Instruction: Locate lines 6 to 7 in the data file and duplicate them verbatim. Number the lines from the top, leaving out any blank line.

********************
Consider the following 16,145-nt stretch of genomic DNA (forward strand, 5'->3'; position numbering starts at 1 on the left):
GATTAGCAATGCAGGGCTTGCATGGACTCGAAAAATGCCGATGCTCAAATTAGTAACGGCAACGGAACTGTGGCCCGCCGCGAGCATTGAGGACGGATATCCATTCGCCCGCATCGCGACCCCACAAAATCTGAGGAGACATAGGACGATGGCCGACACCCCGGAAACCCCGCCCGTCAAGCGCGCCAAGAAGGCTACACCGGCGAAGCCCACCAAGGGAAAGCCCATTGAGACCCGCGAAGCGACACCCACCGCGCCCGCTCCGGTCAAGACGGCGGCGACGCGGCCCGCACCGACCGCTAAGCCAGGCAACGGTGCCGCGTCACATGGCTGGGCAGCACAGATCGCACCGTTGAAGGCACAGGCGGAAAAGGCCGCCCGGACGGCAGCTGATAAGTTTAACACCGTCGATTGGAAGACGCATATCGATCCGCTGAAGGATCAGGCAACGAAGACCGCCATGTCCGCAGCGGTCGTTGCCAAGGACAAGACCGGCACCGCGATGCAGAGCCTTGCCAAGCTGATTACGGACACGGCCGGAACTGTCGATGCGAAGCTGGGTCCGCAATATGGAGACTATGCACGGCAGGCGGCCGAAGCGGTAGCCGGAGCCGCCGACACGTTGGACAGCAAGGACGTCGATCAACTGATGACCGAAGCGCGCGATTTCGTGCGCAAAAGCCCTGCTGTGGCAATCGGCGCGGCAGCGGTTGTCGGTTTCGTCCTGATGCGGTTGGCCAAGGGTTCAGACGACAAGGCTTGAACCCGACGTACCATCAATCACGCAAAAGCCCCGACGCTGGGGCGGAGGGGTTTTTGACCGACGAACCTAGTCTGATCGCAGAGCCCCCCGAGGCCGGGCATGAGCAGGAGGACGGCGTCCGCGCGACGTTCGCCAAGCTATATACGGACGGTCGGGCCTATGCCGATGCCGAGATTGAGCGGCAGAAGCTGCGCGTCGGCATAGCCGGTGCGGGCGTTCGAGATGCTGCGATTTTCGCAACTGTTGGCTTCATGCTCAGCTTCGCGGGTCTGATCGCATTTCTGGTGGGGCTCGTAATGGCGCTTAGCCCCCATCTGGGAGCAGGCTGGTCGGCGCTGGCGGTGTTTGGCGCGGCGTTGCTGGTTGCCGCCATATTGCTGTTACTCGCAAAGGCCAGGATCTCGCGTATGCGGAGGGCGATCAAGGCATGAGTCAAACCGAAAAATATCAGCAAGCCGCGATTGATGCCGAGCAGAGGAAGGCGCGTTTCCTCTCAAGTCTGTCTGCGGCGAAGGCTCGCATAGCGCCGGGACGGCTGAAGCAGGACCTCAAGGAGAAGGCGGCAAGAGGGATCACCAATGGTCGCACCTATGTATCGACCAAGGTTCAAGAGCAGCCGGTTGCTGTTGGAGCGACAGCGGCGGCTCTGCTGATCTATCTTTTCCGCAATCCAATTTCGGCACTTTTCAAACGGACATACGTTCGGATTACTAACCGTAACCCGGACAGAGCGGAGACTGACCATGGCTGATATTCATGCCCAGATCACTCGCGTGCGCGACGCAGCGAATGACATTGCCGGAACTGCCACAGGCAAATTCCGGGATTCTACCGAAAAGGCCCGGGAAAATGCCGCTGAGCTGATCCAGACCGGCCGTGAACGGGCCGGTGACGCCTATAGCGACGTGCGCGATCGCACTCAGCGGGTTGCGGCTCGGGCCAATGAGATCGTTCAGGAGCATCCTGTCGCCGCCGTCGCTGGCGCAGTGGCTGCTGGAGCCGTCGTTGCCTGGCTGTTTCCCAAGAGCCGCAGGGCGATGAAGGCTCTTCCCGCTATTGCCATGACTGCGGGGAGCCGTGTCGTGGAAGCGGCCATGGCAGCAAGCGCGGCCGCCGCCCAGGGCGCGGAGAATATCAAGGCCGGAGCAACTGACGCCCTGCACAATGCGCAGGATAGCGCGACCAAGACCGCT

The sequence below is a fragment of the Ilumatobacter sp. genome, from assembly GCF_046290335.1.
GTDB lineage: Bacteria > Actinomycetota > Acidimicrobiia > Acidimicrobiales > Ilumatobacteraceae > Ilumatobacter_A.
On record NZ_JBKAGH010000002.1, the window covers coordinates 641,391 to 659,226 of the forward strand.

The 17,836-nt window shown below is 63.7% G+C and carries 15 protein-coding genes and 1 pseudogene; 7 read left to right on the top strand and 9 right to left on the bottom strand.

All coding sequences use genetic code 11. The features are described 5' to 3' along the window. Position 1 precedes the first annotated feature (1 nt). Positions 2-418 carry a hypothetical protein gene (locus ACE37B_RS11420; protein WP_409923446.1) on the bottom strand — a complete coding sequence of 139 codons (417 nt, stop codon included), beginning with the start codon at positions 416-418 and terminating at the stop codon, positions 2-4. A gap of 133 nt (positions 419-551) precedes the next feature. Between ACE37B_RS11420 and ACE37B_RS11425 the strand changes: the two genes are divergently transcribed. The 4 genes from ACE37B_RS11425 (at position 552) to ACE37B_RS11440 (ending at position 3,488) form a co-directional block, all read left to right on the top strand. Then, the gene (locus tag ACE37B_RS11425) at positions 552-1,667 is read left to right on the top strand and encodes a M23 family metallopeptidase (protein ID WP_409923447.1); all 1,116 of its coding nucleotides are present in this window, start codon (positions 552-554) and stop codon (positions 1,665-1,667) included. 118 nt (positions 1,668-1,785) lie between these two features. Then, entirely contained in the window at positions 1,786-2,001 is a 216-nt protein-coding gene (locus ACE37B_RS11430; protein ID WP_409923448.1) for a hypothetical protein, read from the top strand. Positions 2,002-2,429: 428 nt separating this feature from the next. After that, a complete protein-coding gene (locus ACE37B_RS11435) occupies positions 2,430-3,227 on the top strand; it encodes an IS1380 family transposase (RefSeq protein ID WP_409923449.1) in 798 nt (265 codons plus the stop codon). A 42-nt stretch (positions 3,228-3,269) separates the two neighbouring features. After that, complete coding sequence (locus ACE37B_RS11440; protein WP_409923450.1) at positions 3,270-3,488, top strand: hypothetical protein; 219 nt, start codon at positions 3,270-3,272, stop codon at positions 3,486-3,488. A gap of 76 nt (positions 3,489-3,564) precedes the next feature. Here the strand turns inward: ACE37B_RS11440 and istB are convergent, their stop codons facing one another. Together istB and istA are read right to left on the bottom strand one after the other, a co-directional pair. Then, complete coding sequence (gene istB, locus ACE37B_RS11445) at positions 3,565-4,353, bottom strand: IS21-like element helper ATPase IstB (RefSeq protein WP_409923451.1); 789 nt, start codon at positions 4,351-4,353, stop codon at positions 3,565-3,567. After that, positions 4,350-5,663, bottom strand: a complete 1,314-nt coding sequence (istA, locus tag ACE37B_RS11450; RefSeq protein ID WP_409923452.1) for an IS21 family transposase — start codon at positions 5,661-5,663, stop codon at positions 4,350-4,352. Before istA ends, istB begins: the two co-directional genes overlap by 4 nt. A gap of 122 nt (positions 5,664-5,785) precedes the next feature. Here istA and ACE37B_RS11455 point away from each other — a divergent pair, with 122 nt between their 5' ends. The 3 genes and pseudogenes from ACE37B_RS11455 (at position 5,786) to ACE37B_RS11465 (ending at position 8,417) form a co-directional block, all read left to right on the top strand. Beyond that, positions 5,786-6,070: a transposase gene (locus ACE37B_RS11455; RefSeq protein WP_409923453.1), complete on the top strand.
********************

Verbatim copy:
The 17,836-nt window shown below is 63.7% G+C and carries 15 protein-coding genes and 1 pseudogene; 7 read left to right on the top strand and 9 right to left on the bottom strand.

All coding sequences use genetic code 11. The features are described 5' to 3' along the window. Position 1 precedes the first annotated feature (1 nt). Positions 2-418 carry a hypothetical protein gene (locus ACE37B_RS11420; protein WP_409923446.1) on the bottom strand — a complete coding sequence of 139 codons (417 nt, stop codon included), beginning with the start codon at positions 416-418 and terminating at the stop codon, positions 2-4. A gap of 133 nt (positions 419-551) precedes the next feature. Between ACE37B_RS11420 and ACE37B_RS11425 the strand changes: the two genes are divergently transcribed. The 4 genes from ACE37B_RS11425 (at position 552) to ACE37B_RS11440 (ending at position 3,488) form a co-directional block, all read left to right on the top strand. Then, the gene (locus tag ACE37B_RS11425) at positions 552-1,667 is read left to right on the top strand and encodes a M23 family metallopeptidase (protein ID WP_409923447.1); all 1,116 of its coding nucleotides are present in this window, start codon (positions 552-554) and stop codon (positions 1,665-1,667) included. 118 nt (positions 1,668-1,785) lie between these two features. Then, entirely contained in the window at positions 1,786-2,001 is a 216-nt protein-coding gene (locus ACE37B_RS11430; protein ID WP_409923448.1) for a hypothetical protein, read from the top strand. Positions 2,002-2,429: 428 nt separating this feature from the next. After that, a complete protein-coding gene (locus ACE37B_RS11435) occupies positions 2,430-3,227 on the top strand; it encodes an IS1380 family transposase (RefSeq protein ID WP_409923449.1) in 798 nt (265 codons plus the stop codon). A 42-nt stretch (positions 3,228-3,269) separates the two neighbouring features. After that, complete coding sequence (locus ACE37B_RS11440; protein WP_409923450.1) at positions 3,270-3,488, top strand: hypothetical protein; 219 nt, start codon at positions 3,270-3,272, stop codon at positions 3,486-3,488. A gap of 76 nt (positions 3,489-3,564) precedes the next feature. Here the strand turns inward: ACE37B_RS11440 and istB are convergent, their stop codons facing one another. Together istB and istA are read right to left on the bottom strand one after the other, a co-directional pair. Then, complete coding sequence (gene istB, locus ACE37B_RS11445) at positions 3,565-4,353, bottom strand: IS21-like element helper ATPase IstB (RefSeq protein WP_409923451.1); 789 nt, start codon at positions 4,351-4,353, stop codon at positions 3,565-3,567. After that, positions 4,350-5,663, bottom strand: a complete 1,314-nt coding sequence (istA, locus tag ACE37B_RS11450; RefSeq protein ID WP_409923452.1) for an IS21 family transposase — start codon at positions 5,661-5,663, stop codon at positions 4,350-4,352. Before istA ends, istB begins: the two co-directional genes overlap by 4 nt. A gap of 122 nt (positions 5,664-5,785) precedes the next feature. Here istA and ACE37B_RS11455 point away from each other — a divergent pair, with 122 nt between their 5' ends. The 3 genes and pseudogenes from ACE37B_RS11455 (at position 5,786) to ACE37B_RS11465 (ending at position 8,417) form a co-directional block, all read left to right on the top strand. Beyond that, positions 5,786-6,070: a transposase gene (locus ACE37B_RS11455; RefSeq protein WP_409923453.1), complete on the top strand.